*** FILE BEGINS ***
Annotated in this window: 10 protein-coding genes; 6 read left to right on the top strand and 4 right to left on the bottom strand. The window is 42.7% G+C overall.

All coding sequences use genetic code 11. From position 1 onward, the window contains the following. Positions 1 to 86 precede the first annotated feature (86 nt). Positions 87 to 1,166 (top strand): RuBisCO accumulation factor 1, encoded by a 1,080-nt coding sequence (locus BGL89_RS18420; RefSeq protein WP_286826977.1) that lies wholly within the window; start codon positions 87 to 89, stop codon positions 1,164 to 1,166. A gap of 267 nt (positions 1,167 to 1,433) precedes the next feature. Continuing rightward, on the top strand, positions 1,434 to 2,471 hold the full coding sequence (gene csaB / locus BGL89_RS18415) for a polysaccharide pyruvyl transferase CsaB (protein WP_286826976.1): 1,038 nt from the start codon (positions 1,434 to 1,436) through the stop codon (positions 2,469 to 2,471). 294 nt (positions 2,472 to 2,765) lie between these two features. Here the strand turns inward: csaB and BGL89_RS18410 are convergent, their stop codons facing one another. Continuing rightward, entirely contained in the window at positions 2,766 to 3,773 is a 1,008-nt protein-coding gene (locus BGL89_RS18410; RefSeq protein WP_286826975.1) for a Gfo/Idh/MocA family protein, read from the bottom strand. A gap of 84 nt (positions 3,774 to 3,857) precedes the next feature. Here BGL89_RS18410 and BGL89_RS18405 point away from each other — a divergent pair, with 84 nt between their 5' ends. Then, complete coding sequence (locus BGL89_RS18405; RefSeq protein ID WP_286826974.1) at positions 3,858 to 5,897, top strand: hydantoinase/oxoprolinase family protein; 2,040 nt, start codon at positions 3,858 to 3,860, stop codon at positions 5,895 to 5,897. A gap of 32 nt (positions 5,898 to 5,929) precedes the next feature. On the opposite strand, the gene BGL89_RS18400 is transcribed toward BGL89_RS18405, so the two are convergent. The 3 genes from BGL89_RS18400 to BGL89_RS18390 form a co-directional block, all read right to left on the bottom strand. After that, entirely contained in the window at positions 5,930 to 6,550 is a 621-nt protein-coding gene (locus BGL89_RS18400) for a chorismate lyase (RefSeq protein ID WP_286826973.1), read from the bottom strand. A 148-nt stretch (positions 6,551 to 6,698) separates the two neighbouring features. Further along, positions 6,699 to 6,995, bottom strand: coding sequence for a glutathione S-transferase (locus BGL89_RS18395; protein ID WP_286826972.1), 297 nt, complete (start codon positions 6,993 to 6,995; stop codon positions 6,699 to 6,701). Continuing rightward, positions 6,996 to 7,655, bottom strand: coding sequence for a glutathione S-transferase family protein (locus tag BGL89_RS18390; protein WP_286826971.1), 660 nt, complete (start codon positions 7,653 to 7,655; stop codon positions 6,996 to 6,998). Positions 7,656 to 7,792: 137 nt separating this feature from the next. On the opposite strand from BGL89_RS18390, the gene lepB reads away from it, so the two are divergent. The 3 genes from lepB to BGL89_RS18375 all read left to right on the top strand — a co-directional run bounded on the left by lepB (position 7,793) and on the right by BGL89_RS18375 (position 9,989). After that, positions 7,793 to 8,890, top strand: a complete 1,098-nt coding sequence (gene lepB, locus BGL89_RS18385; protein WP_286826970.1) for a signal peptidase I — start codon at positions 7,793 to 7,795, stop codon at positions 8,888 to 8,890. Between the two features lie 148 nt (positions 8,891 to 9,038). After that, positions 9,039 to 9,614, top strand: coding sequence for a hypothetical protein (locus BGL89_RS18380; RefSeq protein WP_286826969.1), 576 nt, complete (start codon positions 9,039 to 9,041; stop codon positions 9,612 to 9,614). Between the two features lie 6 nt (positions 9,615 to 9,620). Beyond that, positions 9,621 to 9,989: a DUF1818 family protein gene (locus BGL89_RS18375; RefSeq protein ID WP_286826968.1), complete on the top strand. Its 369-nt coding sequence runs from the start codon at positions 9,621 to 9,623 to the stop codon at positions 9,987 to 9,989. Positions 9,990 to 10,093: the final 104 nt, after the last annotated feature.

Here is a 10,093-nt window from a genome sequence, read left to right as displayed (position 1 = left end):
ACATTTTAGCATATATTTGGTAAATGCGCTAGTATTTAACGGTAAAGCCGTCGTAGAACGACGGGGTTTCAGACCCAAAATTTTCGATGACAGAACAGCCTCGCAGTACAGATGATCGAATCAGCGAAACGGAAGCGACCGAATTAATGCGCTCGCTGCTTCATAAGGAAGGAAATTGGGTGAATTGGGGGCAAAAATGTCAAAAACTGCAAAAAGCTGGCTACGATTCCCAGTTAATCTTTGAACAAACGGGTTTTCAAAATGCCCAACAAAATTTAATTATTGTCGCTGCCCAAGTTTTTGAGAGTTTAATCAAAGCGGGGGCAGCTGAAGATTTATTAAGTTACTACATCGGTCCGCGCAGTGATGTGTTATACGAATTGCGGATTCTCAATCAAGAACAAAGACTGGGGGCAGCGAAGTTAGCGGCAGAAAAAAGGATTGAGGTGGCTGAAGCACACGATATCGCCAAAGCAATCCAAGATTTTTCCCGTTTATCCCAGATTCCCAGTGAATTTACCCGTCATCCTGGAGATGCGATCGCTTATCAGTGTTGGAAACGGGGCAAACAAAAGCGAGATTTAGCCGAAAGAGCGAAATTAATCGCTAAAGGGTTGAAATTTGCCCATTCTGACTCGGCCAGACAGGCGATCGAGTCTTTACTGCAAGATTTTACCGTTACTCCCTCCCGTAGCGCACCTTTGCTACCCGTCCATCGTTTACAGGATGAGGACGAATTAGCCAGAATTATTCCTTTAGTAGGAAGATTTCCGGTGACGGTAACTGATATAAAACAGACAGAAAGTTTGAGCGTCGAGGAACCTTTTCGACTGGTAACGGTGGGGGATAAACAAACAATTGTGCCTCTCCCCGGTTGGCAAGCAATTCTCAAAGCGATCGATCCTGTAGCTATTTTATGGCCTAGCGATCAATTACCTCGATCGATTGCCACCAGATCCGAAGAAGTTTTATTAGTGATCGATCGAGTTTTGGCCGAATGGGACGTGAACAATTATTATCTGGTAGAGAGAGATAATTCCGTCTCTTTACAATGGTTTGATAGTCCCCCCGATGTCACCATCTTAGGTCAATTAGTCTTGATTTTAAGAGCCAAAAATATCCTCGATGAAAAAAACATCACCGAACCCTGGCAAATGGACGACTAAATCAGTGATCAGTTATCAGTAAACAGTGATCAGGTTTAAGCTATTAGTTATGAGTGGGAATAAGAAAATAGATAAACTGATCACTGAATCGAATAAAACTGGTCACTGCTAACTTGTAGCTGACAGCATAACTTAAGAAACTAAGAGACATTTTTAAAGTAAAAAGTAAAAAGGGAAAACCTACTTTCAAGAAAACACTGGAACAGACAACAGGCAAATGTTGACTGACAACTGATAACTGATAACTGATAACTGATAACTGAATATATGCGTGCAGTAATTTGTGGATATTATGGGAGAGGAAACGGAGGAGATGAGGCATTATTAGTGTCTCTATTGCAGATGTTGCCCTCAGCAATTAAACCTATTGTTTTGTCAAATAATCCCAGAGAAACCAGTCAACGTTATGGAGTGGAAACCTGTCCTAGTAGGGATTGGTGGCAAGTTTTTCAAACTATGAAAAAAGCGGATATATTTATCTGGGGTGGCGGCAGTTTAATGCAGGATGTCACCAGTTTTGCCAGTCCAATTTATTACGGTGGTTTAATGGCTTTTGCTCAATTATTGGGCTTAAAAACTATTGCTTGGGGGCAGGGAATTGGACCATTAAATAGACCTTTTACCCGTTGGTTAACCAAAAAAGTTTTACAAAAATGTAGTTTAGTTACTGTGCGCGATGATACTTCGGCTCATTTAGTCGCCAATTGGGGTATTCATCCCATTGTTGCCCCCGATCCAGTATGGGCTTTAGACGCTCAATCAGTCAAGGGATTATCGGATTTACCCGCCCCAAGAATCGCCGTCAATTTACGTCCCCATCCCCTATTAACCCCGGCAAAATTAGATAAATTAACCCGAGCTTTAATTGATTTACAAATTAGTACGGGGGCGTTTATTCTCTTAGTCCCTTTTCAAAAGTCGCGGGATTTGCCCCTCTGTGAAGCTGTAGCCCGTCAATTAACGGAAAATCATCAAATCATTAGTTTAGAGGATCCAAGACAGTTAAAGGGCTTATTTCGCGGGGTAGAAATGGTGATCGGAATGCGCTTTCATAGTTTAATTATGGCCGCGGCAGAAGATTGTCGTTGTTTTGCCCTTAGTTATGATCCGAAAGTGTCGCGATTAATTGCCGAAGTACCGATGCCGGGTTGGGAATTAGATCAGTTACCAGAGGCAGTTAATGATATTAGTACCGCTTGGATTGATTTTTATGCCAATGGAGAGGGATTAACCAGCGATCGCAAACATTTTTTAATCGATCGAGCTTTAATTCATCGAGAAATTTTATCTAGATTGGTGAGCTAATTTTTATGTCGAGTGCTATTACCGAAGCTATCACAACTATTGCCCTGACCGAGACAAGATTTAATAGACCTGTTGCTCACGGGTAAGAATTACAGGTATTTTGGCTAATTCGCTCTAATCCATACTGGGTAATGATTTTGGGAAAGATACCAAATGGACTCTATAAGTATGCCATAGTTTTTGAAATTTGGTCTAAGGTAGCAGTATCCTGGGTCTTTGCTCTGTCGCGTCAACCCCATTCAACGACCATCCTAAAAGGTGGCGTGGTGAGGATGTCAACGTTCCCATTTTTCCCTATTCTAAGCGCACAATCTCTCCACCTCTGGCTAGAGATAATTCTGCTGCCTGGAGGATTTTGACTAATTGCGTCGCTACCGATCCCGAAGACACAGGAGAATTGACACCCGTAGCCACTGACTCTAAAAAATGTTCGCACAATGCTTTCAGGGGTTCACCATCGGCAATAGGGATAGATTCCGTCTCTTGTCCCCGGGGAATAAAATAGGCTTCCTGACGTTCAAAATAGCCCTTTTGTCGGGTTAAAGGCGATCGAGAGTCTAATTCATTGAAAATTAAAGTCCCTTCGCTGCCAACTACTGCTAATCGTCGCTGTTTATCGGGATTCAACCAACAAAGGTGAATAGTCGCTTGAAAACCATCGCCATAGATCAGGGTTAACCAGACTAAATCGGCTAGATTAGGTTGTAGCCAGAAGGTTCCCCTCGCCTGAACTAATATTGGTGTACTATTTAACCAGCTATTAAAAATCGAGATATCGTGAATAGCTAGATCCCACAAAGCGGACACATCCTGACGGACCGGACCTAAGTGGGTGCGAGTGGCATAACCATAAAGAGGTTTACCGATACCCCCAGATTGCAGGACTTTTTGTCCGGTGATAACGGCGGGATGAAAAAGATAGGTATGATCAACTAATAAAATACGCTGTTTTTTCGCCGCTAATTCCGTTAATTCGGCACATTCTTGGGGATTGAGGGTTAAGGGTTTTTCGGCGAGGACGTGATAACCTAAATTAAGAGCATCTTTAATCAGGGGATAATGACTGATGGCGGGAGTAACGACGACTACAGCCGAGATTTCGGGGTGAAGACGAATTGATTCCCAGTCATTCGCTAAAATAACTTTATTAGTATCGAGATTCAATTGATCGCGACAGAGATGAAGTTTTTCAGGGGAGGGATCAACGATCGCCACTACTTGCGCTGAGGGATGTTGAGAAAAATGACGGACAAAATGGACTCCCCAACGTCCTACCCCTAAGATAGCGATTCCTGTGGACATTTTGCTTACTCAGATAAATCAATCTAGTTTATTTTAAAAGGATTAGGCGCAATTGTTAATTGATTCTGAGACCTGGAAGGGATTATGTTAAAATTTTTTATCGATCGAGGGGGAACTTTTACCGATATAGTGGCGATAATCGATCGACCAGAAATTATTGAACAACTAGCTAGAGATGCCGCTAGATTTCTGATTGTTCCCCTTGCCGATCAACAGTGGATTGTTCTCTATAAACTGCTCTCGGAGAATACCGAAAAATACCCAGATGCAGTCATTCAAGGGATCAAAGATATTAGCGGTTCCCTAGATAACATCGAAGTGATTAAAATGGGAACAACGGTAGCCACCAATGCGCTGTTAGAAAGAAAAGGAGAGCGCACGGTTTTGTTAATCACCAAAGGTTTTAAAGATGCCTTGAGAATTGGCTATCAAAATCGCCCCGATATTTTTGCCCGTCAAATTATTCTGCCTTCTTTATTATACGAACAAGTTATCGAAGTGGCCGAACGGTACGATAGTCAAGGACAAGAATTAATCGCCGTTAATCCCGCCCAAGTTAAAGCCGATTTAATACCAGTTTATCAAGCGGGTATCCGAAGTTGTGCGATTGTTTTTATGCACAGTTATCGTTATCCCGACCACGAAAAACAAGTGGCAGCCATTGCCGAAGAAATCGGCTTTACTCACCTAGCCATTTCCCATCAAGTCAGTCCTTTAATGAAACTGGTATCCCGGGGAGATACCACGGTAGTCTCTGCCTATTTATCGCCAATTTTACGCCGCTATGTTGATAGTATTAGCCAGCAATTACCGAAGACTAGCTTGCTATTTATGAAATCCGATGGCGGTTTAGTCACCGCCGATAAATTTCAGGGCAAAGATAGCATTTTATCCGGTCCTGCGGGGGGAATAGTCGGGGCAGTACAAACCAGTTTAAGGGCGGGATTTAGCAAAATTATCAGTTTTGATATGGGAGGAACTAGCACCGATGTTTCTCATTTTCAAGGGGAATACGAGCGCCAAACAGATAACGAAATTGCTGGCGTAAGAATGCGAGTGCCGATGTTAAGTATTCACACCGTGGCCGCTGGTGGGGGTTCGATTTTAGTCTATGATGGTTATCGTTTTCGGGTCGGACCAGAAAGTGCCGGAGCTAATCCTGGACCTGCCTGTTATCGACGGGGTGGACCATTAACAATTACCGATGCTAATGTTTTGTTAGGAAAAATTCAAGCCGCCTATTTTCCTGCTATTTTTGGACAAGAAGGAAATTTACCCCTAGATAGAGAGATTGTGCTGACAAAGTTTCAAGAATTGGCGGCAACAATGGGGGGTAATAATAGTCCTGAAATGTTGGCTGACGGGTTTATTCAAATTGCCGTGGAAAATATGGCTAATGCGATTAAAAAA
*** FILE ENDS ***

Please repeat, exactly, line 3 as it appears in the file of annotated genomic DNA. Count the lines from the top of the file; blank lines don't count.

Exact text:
Here is a 10,093-nt window from a genome sequence, read left to right as displayed (position 1 = left end):